In the Jordan River, macroinvertebrates serve not only an important function as a source of food for fish and other aquatic life, but they also are used as a parameter by which to measure water quality and the health of the river. There are 34 different groups of invertebrates found in the Jordan River, most commonly of the class Oligochaeta (which includes earthworms), along with mosquito larvae and caddisfly larvae. The state of Utah maintains a Sensitive Species List that includes "those species for which there is credible scientific evidence to substantiate a threat to continued population viability." The Lyrate mountainsnail and the western pearlshell mussel, both native to the Jordan River watershed, are found on this list. A 2007 survey of macroinvertebrates and their response to pollution stated that the Jordan River was substantially to severely impaired with organic pollution and that it contained reduced levels of dissolved oxygen.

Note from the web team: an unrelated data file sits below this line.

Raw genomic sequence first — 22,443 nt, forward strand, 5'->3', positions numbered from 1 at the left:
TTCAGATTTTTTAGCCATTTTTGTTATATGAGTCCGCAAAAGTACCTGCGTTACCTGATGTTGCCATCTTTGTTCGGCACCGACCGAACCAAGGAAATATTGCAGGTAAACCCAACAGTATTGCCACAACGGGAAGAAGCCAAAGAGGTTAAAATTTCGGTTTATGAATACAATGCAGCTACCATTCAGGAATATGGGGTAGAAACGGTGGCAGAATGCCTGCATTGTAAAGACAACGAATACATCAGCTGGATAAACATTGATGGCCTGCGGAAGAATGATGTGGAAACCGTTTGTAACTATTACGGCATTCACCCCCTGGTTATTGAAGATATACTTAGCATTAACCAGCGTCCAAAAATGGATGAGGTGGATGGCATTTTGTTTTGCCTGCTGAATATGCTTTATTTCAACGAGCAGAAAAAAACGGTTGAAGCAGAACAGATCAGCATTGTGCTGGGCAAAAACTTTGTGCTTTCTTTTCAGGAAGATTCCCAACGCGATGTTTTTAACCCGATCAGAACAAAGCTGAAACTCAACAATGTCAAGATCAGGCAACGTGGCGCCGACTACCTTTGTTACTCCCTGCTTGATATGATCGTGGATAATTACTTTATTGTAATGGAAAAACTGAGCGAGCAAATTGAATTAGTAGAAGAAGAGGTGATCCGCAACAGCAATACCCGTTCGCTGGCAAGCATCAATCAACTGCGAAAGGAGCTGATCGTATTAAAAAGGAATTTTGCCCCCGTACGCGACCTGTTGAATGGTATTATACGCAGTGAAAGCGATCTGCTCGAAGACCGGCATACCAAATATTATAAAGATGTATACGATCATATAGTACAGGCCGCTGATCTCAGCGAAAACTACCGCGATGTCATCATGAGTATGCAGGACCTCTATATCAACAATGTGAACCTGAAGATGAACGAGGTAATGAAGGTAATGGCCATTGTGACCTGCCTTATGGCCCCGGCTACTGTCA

Historically, the Jordan River was a cold-water fishery that contained 13 native species, including the Bonneville cutthroat trout, Utah Lake sculpin, June sucker, Mottled sculpin, Utah chub and the Utah Sucker. Today, the Jordan River is a warm-water fishery with the Utah Sucker and the endangered June Sucker present only in Utah Lake. The Utah chub, however, is still found in the Jordan River. The most common species of fish encountered today is the common carp which was introduced into the Jordan River and Utah Lake as a source of food after overfishing caused the depletion of native species stocks. The Utah Division of Wildlife Resources regularly stocks the river with catfish and rainbow trout.
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